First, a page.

Newly discovered Egyptian tunnel could be link to Cleopatra’s long-lost tomb


Egyptian archeologists say they’ve discovered a previously hidden ancient tunnel that some believe could lead to the long-lost tomb of Queen Cleopatra.

Egypt’s Ministry of Tourism and Antiquities announced last week that an Egyptian Dominican archeological mission of the University of San Domingo discovered the roughly 4,300-foot tunnel about 40 feet below the ground at the Temple of Taposiris Magna ruins near Alexandria, Egypt.

Speculation has arisen that the tunnel could lead to the final resting place of Queen Cleopatra, who lived between 69 B.C. and 30 B.C. and was Egypt’s last ruler before the Roman reign in the region.

The Ministry of Tourism and Antiquities said that it is “noteworthy” that archeologists at the site have previously found artifacts with the image and name of Cleopatra and Alexander the Great, as well as statues of the goddess Isis.

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Egyptian archeologists discovered a tunnel that some believe could lead to the tomb of Cleopatra.
(Egyptian Ministry of Tourism and Antiquities via Storyful)

“Her royal dynasty had built their tombs in their capital city, Alexandria, and ancient writers tell us that Cleopatra actually went and took shelter in her [already constructed] tomb when the Romans captured Alexandria — and it was probably there that she famously committed suicide to avoid being paraded in chains on the streets of Rome in Octavian’s triumph,” Roland Enmarch, a senior lecturer in Egyptology at the University of Liverpool, told Newsweek.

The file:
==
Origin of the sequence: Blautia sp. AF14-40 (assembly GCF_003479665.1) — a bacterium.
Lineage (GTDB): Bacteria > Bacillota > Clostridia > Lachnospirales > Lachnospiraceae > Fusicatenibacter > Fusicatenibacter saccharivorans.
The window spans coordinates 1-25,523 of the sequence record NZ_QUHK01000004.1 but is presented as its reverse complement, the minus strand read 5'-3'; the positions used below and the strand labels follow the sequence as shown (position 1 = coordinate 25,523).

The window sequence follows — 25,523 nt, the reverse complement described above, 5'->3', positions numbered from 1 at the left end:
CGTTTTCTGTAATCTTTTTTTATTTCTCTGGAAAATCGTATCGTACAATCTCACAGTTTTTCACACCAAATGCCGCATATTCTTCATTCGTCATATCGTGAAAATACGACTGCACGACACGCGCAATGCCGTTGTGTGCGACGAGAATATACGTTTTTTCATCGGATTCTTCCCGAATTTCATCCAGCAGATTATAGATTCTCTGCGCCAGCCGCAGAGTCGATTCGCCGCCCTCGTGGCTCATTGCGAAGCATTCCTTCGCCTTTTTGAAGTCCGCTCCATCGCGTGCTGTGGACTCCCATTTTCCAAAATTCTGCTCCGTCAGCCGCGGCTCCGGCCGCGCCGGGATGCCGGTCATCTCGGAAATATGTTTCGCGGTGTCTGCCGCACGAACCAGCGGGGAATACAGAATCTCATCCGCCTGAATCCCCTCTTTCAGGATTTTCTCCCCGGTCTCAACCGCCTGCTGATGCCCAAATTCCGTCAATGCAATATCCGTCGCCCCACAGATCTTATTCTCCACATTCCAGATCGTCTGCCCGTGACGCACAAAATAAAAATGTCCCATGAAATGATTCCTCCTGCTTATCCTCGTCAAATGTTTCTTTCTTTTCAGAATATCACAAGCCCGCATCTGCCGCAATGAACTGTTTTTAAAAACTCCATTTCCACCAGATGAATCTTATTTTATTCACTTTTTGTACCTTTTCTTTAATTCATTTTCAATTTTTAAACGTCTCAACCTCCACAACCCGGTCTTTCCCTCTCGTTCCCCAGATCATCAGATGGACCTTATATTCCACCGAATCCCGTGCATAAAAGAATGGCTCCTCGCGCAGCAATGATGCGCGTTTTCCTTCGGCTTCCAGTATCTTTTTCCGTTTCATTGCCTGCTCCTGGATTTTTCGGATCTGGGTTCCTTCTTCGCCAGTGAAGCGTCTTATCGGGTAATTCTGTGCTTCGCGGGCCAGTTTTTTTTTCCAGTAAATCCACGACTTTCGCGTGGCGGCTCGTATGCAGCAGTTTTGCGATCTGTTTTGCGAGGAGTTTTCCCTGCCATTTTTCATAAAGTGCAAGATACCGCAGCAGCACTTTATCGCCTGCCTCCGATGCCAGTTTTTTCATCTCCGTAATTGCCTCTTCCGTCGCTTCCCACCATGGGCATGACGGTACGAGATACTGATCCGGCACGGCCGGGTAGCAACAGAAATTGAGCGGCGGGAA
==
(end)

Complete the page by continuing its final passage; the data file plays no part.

Enmarch said that Taposiris Magna was an “important religious center” during the Ptolemaic and Roman periods in Egypt’s history and that the new tunnel is a “fascinating discovery.”

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Artifact found at excavation site near Alexandria, Egypt.

Artifact found at excavation site near Alexandria, Egypt.
(Egyptian Ministry of Tourism and Antiquities via Storyful)

“It would be exciting but also rather surprising if the famous queen Cleopatra were buried at Taposiris Magna,” Enmarch added.

“If Cleopatra’s tomb is really there, this would be a discovery on a par with or perhaps even exceeding that of Tutankhamun in 1922,” Egyptology expert Eleanor Dobson told Newsweek.

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Image of the newly discovered tunnel near Alexandria, Egypt.

Image of the newly discovered tunnel near Alexandria, Egypt.
(Egyptian Ministry of Tourism and Antiquities via Storyful)

“There are so few images of Cleopatra from her own time [limited to depictions on coins], that to gaze upon her remains, to see this fabled queen, would completely dominate the media.”

Dobson acknowledged that there are no “concrete theories” as to where Cleopatra is buried but said that finally discovering her final resting place would be “sensational.”



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